Inktober 2016 was a bust. Even though I started the first Ink on the 1st, there was too much to last month – including two overseas conferences – to focus on an Ink a day. I could have if I went simpler, but I realized the investment is part of what makes the inking fun. Doesn’t meet the goal of Inktober though.
Nevertheless, the prompts for this year are useful; had an idea just from a cursory glance through the words. So let’s see if I can take it further.
The key features to the sword was that it changes color multiple times in a day, and it represented joyousness. More of a mass media weapon than a slaying device.
For the color feature, I settled on using opal as a material source. Opal was reputed to be a gemstone that changes color, even when the owner dies. The change of light throughout the day would change the refracted light from the sword, so it explains the color-changing feature. Continue reading
Previously I posted on the prototypes my game design students did for their game design classes. This post is on one of the processes we used to improve the design of their prototypes: usability testing.
The research and application started in 2013 where I was looking into the best ways to teach design for design students. As cited, one of the strongest feedback received was to get the design students to create prototypes. The second strongest feedback I got was to train them to design based on feedback. That is, to collect data from users, and to create a design that would respond to the issues pointed out by said data.
I recognized the application; it’s what online games do when they track user behavior and adapt their game to maximize wanted behavior. It’s a process used by Facebook games in the late 2000s and being used now on data collected from users on mobile games. The feedback made sense in terms of keeping designers relevant.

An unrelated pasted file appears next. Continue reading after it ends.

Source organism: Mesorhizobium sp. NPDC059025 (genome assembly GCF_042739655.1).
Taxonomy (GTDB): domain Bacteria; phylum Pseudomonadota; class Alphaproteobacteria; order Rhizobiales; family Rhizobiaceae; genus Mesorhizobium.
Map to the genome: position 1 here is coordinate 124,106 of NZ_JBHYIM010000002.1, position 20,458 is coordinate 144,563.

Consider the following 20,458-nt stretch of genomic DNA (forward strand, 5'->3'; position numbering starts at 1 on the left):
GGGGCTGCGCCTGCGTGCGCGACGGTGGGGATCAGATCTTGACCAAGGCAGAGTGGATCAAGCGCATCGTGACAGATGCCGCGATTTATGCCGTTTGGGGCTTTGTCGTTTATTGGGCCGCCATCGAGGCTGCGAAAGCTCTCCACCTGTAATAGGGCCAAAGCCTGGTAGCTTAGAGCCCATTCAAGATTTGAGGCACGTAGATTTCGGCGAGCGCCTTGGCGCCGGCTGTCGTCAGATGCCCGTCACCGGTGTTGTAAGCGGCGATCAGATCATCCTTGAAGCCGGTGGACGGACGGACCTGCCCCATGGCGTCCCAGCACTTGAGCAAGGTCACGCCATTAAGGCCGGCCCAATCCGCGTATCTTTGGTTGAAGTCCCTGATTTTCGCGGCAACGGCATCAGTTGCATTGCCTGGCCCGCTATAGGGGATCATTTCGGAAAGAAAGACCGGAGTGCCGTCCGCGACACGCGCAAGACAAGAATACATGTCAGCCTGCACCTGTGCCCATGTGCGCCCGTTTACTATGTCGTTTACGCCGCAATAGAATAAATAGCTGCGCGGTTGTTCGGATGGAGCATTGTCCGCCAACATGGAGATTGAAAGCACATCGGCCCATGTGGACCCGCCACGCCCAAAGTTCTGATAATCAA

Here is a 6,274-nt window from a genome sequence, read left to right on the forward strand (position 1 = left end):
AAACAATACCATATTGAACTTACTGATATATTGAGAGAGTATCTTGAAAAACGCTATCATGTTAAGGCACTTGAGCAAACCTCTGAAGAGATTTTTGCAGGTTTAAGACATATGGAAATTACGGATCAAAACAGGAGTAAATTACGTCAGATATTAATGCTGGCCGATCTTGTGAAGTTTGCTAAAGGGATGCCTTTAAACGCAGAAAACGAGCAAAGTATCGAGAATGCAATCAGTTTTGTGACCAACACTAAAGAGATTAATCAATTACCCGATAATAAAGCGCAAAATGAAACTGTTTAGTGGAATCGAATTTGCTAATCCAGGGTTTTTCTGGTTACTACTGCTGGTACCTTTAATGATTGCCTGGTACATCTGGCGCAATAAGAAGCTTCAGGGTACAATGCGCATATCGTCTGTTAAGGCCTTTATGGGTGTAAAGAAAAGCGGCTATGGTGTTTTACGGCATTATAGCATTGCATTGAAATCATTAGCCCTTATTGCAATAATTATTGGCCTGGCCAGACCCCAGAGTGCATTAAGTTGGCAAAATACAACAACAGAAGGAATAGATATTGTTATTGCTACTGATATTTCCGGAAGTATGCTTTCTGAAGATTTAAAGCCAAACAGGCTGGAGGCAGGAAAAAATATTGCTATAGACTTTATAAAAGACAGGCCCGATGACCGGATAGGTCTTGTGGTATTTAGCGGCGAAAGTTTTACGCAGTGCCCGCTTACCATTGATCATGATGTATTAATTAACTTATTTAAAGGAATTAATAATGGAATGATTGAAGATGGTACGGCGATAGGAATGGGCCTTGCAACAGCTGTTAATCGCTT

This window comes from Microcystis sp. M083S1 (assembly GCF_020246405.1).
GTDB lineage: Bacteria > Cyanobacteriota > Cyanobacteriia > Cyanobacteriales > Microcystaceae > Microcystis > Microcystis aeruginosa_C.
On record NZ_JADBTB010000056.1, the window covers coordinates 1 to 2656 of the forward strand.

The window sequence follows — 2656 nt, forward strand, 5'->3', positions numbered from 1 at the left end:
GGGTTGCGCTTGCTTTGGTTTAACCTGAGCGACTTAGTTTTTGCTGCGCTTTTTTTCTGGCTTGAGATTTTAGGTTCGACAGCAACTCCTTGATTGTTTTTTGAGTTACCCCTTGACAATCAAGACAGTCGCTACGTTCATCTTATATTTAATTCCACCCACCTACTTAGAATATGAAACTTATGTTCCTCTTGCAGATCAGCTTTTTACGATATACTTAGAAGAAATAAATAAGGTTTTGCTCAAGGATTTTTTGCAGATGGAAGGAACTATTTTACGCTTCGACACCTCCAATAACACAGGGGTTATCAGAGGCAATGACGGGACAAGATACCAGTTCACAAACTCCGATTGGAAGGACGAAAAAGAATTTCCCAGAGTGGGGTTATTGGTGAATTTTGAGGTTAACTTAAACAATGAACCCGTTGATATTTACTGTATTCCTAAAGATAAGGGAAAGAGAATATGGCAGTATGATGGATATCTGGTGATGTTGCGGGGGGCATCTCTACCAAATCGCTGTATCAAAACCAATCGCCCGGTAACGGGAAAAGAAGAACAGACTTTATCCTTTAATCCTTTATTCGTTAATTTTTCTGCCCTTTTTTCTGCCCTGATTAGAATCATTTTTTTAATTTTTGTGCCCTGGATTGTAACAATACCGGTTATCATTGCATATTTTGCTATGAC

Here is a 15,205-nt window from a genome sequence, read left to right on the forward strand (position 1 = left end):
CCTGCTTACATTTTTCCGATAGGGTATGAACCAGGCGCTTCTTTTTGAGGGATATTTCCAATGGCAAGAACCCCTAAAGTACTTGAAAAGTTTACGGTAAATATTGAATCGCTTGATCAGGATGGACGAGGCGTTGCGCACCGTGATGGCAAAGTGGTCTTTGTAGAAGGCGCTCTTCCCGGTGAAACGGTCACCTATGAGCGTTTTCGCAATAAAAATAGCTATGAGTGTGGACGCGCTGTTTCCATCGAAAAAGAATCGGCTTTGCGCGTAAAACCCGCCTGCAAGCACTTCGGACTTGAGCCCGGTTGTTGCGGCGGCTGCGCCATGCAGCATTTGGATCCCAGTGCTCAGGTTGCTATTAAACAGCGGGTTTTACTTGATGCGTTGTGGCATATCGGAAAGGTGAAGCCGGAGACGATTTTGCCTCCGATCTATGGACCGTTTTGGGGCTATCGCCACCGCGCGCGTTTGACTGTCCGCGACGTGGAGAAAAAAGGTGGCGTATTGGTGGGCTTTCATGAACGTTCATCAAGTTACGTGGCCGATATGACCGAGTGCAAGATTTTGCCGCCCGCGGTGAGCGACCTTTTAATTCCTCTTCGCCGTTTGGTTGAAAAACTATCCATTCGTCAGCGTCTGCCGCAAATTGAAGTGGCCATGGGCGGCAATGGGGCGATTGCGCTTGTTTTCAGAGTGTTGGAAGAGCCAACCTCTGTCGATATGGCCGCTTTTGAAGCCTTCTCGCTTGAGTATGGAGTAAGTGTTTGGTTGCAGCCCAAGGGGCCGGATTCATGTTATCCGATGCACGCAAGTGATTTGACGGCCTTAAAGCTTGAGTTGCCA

That means figuring out how to do playtesting for designers in order for them to collect data to analyze. Continue reading
Tried out the Industrial Design Challenge of the Week at ConceptArt.org. The challenge is to design a police car made to track down illegal Internet comm sites.
Base idea was to have domed detector that can survey even tall buildings and pinpoint precise locations. Assuming futuristic Tokyo would be hard to navigate – with high-rises and complicated streets – drones will do the heavy work. The car will have a dedicated comms personnel surveying the site and managing the drones, while two police personnel will be able to go onsite and do arrests if needed.
This is a collection of game prototypes from game design students taking my class on Game Genre Studies in KDU. In this class, they are tasked to work alone creating a game using an iterative process. What you see below are works from solo designers creating game prototypes, using a design-test-iterate model over a span of 5 or 10 iterations. Art used are rough placeholders, programming is limited by what the designers can figure out to do with Stencyl, but the designers have to show using testing that they’re able to *evolve* a prototype into a fun, playable game using testing feedback.
Do check ’em out and see if the prototypes prove that these students can do game design.
10-week iteration process. Game is playable here at https://joshykc.wordpress.com/